In this post, I'll talk about what I know regarding content and what makes decent content.
How to generate maximum content: Take lots of photos during the process of creating the piece. From sketch to finish, photograph it in decent light (I can talk about image editing apps at a later time but taking a decent photograph is the first step). It can be taken with a phone, considering it's not going to be viewed larger than, say, an iPad screen. But you still want to at least try for a relatively decent image. Set up your phone to be able to take a few videos, or if you have the capability, film the entire process. These videos will be chopped and shredded and used up until it's compost! But videos are the best content on Instagram. IG loves videos and will push it to the top of your followers timelines.
"I'll be back again next week for "Twitching Tuesday" at 7pm EST! Let's go raid my buddy Blake's channel, have a good night everybody!" I'd sing into the microphone as I bid goodnight to my modest yet loyal and enthusiastic audience. I'd click "end stream" and the spell I had been under for the past 4-8 hours would suddenly be broken, and I'd awaken once more to my eerily quiet studio alone with my art. For the first time that night I could finally gaze upon what I had made with an undistracted eye, and many - many times my reaction has been "What have I done???" Then I would sigh, pick up my paint brush and get back to work.. fixing everything I'd gotten wrong. The evening chatting and making jokes with friends and fans had been so much fun... but at what cost? After a solid year and a half of consistent live-streaming I'm looking back at the results and wondering... is it all worth it?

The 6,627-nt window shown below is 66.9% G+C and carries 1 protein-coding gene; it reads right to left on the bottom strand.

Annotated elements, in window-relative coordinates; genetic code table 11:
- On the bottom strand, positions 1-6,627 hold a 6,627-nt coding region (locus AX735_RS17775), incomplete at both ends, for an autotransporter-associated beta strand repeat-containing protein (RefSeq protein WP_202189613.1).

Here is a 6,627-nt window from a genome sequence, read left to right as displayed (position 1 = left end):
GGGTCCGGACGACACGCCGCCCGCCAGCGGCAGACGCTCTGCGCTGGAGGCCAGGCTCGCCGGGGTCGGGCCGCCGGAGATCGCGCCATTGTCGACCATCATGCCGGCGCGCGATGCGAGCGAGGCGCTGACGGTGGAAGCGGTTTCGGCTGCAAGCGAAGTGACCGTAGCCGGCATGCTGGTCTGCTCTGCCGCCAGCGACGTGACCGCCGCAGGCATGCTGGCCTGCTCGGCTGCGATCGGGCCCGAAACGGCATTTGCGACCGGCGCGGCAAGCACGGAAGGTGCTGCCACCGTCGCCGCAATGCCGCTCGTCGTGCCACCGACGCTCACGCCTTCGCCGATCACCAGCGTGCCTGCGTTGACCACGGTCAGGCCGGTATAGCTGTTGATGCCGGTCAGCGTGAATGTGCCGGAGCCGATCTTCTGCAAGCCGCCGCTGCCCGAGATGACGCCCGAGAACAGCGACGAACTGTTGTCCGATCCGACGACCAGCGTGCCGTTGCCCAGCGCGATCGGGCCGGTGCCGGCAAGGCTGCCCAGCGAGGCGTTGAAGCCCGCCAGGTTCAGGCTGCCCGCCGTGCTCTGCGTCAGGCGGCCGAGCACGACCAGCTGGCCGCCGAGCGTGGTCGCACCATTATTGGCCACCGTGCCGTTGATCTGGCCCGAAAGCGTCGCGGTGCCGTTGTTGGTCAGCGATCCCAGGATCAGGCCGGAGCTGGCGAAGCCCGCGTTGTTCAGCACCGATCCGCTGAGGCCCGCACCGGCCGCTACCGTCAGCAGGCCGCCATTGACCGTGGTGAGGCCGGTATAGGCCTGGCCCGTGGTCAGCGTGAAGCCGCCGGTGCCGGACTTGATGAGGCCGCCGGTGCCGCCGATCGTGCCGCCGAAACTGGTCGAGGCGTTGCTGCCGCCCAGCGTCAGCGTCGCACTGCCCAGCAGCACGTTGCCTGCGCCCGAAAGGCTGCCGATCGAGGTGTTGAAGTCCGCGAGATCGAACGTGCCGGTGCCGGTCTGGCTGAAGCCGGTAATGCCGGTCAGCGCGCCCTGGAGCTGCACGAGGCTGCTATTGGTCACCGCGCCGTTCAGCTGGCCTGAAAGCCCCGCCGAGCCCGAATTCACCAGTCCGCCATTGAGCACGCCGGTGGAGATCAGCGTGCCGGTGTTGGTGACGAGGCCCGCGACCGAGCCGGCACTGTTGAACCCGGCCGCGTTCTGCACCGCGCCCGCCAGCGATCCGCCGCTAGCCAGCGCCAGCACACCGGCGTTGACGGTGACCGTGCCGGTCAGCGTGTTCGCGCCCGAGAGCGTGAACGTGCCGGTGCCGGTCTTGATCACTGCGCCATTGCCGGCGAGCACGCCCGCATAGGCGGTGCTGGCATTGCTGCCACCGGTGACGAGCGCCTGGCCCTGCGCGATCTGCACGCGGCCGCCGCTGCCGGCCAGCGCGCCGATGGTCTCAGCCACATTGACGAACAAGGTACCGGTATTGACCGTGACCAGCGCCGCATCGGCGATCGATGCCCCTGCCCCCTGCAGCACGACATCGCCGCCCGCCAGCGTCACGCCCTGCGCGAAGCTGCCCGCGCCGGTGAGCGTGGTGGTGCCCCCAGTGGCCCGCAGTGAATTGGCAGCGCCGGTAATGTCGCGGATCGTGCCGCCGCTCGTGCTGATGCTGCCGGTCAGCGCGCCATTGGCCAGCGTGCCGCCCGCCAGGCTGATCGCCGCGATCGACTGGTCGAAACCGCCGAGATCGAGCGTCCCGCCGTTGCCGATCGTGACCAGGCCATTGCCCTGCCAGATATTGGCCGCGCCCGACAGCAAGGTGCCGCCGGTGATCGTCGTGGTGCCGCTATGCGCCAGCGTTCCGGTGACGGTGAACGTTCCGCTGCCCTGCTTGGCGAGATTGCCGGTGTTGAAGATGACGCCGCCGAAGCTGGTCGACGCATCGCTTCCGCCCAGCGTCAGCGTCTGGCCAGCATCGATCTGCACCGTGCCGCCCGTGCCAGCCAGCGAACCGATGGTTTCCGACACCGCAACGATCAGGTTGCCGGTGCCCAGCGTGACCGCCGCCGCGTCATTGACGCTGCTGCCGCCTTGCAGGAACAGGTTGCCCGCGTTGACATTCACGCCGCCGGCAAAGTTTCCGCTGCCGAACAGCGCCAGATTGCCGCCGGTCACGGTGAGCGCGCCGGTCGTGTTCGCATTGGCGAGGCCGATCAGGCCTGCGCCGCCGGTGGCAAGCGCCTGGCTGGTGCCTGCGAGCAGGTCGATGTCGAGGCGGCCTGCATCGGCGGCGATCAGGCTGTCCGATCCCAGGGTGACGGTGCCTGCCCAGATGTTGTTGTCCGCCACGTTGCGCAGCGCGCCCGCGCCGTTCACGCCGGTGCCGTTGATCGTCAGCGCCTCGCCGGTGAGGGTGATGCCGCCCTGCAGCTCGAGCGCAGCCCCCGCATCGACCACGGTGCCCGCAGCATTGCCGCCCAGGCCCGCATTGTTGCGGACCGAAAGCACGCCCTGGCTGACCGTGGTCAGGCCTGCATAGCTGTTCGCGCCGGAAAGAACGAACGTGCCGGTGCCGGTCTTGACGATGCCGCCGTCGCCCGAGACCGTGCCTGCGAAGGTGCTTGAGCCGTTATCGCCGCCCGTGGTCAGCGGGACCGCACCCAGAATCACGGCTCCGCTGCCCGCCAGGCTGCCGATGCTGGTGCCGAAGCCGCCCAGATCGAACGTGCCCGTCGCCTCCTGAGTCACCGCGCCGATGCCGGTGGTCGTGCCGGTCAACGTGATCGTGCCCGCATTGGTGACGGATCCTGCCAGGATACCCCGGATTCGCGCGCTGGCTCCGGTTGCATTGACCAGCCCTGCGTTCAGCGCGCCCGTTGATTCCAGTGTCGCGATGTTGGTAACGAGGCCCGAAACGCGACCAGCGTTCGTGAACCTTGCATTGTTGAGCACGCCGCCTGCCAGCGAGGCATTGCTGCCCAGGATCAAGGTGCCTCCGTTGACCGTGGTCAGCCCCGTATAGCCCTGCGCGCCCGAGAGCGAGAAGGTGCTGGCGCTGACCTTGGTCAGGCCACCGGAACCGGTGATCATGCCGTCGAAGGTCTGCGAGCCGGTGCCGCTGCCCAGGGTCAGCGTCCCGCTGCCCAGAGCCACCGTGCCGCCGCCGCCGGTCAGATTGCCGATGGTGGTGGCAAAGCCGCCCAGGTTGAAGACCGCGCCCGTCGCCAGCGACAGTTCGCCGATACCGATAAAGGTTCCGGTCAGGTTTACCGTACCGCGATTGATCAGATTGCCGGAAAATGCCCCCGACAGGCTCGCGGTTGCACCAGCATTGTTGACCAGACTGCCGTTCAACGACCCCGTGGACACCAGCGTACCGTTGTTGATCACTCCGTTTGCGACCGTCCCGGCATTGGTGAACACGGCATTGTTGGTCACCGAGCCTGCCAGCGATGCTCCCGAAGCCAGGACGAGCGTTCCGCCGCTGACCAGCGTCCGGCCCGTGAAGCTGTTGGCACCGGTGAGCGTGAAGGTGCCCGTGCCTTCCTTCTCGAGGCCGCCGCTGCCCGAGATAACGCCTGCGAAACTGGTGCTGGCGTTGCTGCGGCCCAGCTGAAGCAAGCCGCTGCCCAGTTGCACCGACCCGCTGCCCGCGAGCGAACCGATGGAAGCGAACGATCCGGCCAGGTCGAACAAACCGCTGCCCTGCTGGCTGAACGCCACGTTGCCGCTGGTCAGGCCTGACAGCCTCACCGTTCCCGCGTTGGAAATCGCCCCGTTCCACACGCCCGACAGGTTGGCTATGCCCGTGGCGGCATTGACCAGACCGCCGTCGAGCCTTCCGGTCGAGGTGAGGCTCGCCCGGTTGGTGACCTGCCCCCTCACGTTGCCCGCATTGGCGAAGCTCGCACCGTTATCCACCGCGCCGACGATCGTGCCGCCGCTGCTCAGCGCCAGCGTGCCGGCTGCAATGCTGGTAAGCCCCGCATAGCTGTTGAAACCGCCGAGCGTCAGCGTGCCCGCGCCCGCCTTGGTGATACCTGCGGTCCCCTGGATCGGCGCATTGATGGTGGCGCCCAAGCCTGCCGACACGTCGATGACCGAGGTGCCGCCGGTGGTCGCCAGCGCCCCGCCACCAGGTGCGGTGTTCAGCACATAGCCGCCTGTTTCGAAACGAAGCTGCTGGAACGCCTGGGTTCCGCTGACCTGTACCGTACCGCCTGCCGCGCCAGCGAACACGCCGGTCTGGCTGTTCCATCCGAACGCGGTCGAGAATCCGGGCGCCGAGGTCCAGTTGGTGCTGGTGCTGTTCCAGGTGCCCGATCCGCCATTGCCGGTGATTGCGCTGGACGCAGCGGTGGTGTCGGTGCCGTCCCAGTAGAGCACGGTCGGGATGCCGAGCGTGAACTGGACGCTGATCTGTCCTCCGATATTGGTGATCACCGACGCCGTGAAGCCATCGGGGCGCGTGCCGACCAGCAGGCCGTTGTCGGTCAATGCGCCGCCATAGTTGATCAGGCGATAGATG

You probably know that video is important for content creators. As an artist video fits naturally into what you do. People want to know how we make the magic! This year I decided to make video a priority and in order to help with that I got an articulated arm that will hold my Canon camera.
I believe the path of artistic inspiration runs parallel to the path of enlightenment. Let’s explore this idea with an ancient Zen riddle.
Once a monk made a request of Joshu. “I have just entered the monastery,” he said. “Please give me instructions, Master.” Joshu said, “Have you had your breakfast?” “Yes, I have,” replied the monk. “Then,” said Joshu, “wash your bowls.” The monk had an insight.
Most of us are familiar with the typical envy and self loathing that comes from social media, but what if I told you social media can have an even more detrimental impact - it could be sabotaging your art. How is this possible? Let’s look at what is happening and how we can avoid it.